Also the great messuage lately built by the said lord Seynt John within the precinct and walls of the late priory of the Augustine Friars in the city of London, with all houses curtilages, gardens, &c., thereto belonging, and a yearly rent of 40s. issuing therefrom. To hold in as full a manner as the previous owners by rent of 11l. 12s. 5d. Del. Westm., 22 April 31 Hen. VIII.—S.B. Pat. p. 5, m. 7.
2. Sir Ric. Moryson. The grant of 22 April enrolled in 31 Hen. VIII. (Pat. p. 6, m. 9.) is really of the year 32 Hen. VIII.
3. John Relleson of London, sherman. Pardon for having, 24 Nov. 31 Hen. VIII., robbed Th. Brighouse, at Termyll, co. Midd., of 3s. 8d. in money. Del. Westm., 22 April 31 Hen. VIII.—S.B.
4. Thos. Lewes alias Lewys, of Barnstaple, Devon, goldsmith. Pardon for having, 8 June 28 Hen. VIII., at Barnstaple, made and issued divers "English crowns" of the coinage of the double rose. Del. 22 April 31 Hen. VIII.—S.B. Endd.: Pardon for clipping and counterfeiting English crowns. "Delivered by my lord Russell."
5. William earl of Southampton. Grant, in tail male, of the manor of South Cerney, Glouc., belonging to the late monastery of Lanthony, near the town of Gloucester in co. town of Gloucester, with its appurtenances in Southecerney, Myntie, and Barnesley, Glouc. To hold with full rights by the rent of 47s.* Del. Westm., 24 April 31 Hen. VIII.—S.B. Pat. p. 4, m. 27.
*Mem. on the S.B. That this warrant was corrected in full court at Westminster, 22 Oct. 31 Hen. VIII., by order of the Lord Chancellor and with the consent of Sir Ric. Riche, chancellor of the Augmentations, in the word "solidos" which before was "libras."
6. Wm. Berners, one of the auditors of the court of Augmentations, and Dorothy his wife. Grant in fee (for 240l.) of the site, &c., of the late priory of St. Leonard of Thobye, Essex, and the manor of Thobye called "the prior of Thobye's manour," with all their appurtenances in Thobye, Gyngmountney alias Mountenesing, Wastelles, Rome alias Romeland, Mowland alias Molland, Parva Warley, and Ingraf, Essex; in reversion after Sir Ric. Page, a knight of the Royal Body, to whom the premises were granted for life, by Patent 24 Dec., 22 Hen. VIII., together with the manor of Bluntzwalles, Essex, with all appurtenances in Thobie, Gyngemounteney alias Mountentsyng (sic), Blountzwalles, Cupfeld, Wyndhall, Parva Wareleye, Marses, Nosellys alias Nortesellys, Rome, Maylond, Mowland, Wyndhall, Rumwell, Bobyngworth, Spryngfeld, Hereford Stoke, Pachyng, Shenfeld, Ingraf, Rawreth, Colchester, Borham, Stondon, Wryttell, Shelowe, Gyngmargarett, Cubsant, and Shenfeld, Essex, which belonged to the said late priory or manors; of which premises Thomas Wolsaye, cardinal of York, enfeoffed the dean and canons of his college in the university of Oxford, and was afterwards attainted, Mich., 21 Hen. VIII., in the King's bench. Del. Westm., 24 Apr., 31 Hen. VIII.—S.B. Pat. p. 4, m, 28.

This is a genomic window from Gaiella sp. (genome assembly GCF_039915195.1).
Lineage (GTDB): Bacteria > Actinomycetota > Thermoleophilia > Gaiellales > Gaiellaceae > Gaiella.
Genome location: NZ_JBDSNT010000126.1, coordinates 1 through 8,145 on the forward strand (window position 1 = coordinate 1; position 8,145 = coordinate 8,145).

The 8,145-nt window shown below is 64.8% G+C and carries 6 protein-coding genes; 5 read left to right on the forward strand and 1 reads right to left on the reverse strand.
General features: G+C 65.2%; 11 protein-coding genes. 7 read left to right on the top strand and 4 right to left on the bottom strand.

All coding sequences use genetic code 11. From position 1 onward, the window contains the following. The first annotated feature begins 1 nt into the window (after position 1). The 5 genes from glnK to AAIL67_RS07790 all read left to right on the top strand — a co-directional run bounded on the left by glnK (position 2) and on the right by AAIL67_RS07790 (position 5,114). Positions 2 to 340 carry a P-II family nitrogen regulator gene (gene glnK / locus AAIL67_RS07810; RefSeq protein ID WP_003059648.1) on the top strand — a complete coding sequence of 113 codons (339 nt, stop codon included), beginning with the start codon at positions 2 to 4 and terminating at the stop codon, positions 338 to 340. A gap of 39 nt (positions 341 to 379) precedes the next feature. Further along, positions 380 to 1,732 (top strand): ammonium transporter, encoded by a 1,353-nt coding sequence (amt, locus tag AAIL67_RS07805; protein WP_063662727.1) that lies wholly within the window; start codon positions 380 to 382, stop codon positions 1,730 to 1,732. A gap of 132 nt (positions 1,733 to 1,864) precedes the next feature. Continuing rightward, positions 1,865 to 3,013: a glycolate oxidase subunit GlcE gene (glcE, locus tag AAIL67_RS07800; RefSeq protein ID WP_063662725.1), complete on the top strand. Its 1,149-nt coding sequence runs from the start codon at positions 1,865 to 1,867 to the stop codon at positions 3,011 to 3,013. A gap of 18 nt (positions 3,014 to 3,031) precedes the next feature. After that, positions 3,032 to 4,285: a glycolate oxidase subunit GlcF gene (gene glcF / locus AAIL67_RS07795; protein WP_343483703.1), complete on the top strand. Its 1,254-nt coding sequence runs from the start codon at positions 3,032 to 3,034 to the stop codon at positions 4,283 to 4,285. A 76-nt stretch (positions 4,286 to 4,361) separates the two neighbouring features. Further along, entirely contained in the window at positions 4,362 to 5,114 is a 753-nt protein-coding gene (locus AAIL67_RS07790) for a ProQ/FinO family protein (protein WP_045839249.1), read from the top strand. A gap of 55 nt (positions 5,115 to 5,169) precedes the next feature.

7. Sir Wm. Sydney, and Agnes his wife, Grant, in tail male (in exchange for the lordship or manor of Kyngeston-upon-Hull, with appurtenances in cos. Kyngeston-upon-Hull and York; the lordship or manor of Myton in said cos.; and all messuages, &c., in the town of Kyngeston upon-Hull, or elsewhere in said co., which lately belonged to Edmund De la Pole; a ninth part of the manor of Sutton, Yorks., and of certain lands, &c., in Sutton, Sutcotts, Drey-poles, and Stoneferie, Yorks., and certain land, &c., in Barrowe, Yorks. and Linc.; which premises the said William and Agnes, by the name of Wm. Sydney of Yealdeham, Kent, knt., and dame Agnes his wife, sold to the Crown by their deed indented dated 8 March, 30 Hen. VIII.) of the following possessions, viz.:
The site, curcuit, and precinct of the late monastery or abbey of Robertsbridge, Sussex, &c.; the manor of Robertsbridge; and divers lands (named); and the reversions and rents reserved upon the following leases, viz.:—
(1.) 20 March, 14 Hen. VIII., by William, late abbot of Robertisbridge, to John Westbourne of Saleherst, Sussex, of 4 pieces of arable and wood land in the parishes of Saleherst and Moundefelde, Sussex; term 19 years, rent 36s. 8d.
(2.) By Thomas, late abbot of the same, 2 Jan., 28 Hen. VIII., to Jeremy Bounde, of the said 4 parcels of land and wood mentioned in the preceding lease; term 20 years from the feast of Annunciation, A.D. 1542, on the expiration of the preceding; rent 36s. 8d.
(3.) By the said William, late abbot, 30 Nov., 14 Hen. VIII., to Th. Padyam, and John Jurden, of 7 pieces of arable and wood land, in the aforesaid parishes of Salehurst and Mowndefelde, with certain meadows adjoining, called "Warderwisshes medowes"; term 21 years, rent 46s. 8d.
(4.) By the said Thomas, late abbot, 4 Oct., 29 Hen. VIII., to Wm. Pooke, of Robertsbridge, of the said 7 pieces of land, &c.; term 20 years from Mich., A.D. 1544; rent 46s. 8d.
(5.) By the said Thomas, late abbot, 16 Dec., 29 Hen. VIII., to Ric. Halle, of 4 pieces of land in the said parish of Saleherst; term 20 years, rent 30s. 8d.